“There is likely no greater threat to financial stability than a large-scale cyber event, and we see ever-increasing numbers of cyberthreat incidents,” he said. “In fact, more than 30 percent of all cyber incidents today are caused by malicious insiders, or unintentionally by employees or contractors.”
What’s the best way to avoid this damage? Understand that you have a problem and take the steps you can to mitigate it.
What Is an Insider Threat?
An insider threat is a security issue that comes from inside of an organization that threatens a business’s security, monetary assets or information. They can be unintentional (such as putting sensitive data on a cloud service intended for personal use) or malicious in nature. The result can be costly and difficult to repair.
Ryan Kalember, executive vice president of cybersecurity strategy for Proofpoint, notes that insider threats often represent a mixture of technical and human concerns, which means that it’s an issue that is often managed across disciplines.
“Making sure that you have an alignment between what the cybersecurity team might be looking for as well as what the HR team might is always incredibly valuable,” he says.
Insider threats are a widespread problem, and fighting these threats is an area of emphasis for a number of industries, but the financial field in particular has taken steps to raise its guard.
SIFMA, a trade group that represents banks, asset management firms and the securities field, has released an in-depth best practices guide that can apply to any industry looking to keep information and assets secure.
“[U]nlike in a general cybersecurity program, every component in an insider threat mitigation program must have a distinctly human element,” the SIFMA guide states. “While external cybersecurity threats can often be prevented or detected primarily through technical tools, those technical tools are insufficient to prevent many insider threats.”
Different Types of Insider Threats
Insider threats can vary widely in nature. The Ponemon Institute report lays out three primary types:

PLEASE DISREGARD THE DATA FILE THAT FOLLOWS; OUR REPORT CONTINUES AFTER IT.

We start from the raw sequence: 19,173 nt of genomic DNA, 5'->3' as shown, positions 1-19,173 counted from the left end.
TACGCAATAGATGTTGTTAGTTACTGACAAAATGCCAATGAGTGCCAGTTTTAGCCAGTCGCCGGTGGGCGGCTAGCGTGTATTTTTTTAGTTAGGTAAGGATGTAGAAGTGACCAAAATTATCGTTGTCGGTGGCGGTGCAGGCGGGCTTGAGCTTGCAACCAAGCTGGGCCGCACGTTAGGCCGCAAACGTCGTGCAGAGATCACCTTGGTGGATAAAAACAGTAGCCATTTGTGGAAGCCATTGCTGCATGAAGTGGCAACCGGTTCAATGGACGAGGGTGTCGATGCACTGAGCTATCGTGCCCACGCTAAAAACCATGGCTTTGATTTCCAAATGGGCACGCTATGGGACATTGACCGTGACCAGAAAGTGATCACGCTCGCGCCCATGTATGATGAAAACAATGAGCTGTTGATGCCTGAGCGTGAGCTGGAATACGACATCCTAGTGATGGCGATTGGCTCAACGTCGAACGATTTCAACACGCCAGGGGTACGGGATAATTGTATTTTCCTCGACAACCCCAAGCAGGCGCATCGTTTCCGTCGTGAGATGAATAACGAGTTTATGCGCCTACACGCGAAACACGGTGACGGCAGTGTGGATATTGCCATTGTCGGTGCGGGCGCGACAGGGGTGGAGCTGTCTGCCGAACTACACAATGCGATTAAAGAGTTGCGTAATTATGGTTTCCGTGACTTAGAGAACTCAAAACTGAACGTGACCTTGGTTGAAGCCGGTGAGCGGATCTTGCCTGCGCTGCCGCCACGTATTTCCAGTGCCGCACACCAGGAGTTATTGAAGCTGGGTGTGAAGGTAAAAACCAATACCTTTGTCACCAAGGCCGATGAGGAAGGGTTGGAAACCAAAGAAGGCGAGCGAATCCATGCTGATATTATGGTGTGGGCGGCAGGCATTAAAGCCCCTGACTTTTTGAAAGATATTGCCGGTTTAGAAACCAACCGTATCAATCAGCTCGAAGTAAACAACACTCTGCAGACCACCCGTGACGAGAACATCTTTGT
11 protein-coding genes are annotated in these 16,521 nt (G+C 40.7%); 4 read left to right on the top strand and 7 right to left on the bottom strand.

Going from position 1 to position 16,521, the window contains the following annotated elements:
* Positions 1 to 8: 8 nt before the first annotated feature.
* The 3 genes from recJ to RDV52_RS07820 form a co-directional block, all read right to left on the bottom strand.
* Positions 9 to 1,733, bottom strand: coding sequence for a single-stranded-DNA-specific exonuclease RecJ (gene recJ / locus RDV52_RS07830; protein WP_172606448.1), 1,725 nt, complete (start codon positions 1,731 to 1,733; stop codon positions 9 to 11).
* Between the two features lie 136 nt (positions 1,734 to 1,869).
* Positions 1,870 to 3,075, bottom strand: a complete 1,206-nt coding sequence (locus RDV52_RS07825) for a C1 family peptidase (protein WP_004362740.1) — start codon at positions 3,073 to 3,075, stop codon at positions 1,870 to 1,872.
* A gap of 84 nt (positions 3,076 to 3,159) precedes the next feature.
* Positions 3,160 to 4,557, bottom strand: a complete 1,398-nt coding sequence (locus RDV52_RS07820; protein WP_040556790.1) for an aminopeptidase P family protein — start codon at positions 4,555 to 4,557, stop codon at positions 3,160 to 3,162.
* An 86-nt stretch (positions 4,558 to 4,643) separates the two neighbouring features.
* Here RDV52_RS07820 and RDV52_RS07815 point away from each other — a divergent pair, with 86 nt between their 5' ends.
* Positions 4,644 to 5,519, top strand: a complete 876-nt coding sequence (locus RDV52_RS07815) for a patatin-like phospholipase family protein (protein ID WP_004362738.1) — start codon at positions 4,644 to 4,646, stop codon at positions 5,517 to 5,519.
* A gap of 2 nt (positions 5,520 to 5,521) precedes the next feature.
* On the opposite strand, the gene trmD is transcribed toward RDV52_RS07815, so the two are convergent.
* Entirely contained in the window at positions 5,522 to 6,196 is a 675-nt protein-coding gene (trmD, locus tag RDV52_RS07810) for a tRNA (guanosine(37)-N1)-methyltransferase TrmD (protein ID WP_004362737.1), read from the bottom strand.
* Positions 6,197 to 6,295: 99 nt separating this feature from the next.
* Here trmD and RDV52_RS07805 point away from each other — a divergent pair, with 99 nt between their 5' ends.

- A contractor or employee who is careless or negligent
- An unscrupulous insider who acts criminal or malicious
- A credential thief, or someone impersonating an employee
Of these, the first example is by far the most common, representing 62 percent of the insider threats studied in the report. It is less common that employees act with criminal or malicious intent, though there have been high-profile cases of workers taking confidential information with them when they leave an organization.
These threats are not isolated and can vary widely in scale. The Ponemon Institute’s research found that 60 percent of the organizations it surveyed had more than 30 incidents per year. While some incidents can be managed quickly, others can take more than two months to mitigate, according to the report.
Insider Threat Vulnerability Indicators
Much like everything else regarding insider threats, uncovering potential vulnerabilities requires looking at both the technical and the human aspects. From a technical standpoint, Proofpoint’s Kalember says that it’s important to take steps to track organizational data for signs of a potential problem.
“You never want to be in a situation where you think something’s happened but you don’t have the data to prove it,” Kalember says. “That is the single most important principle: Understand how to capture what users are doing with the data that ultimately matters to the organization.”
He warns, however, that the shifting nature of work around COVID-19 has changed the dynamic of vulnerability detection, making problems harder to detect than in the past. This means prevention tactics are even more essential.
“Certainly, pre-March, you might have assumed that most of that was viewable in something like network traffic,” he said. “Now, a lot of people are working from home, and it is no longer the case. Most of the time, you have a user going from a cable modem straight to a cloud application.”
The SIFMA best practices guide lays out a variety of factors that can indicate vulnerability due to a staff member. In terms of malicious actions, coworker disputes or suspicious behaviors such as failed login attempts can point to issues that may create a potential for insider threats. Organizationwide shifts, like a merger or other major change, can cause stress, which can also lead to potential problems.
COVID-19 is a prime example of such a shift, Kalember says: “There are all kinds of stresses that didn’t previously exist — economic, with the work environment and otherwise — that have really created the perfect set of conditions for these problems to grow.”
How Businesses Should Respond When There Is a Problem
Insider threats are often frustrating and cost a lot of time and money to resolve, making prevention a primary goal.
The SIFMA guide recommends building an insider threat team to help mitigate risks throughout the organization using staff resources such as executive managers and human resources departments. It also recommends using technical tools and resources for defining risks, such as the National Institute of Standards and Technology’s Cybersecurity Framework.
SIFMA’s Price emphasizes the importance of creating structured guidelines to help build compliance and help prevent insider threats.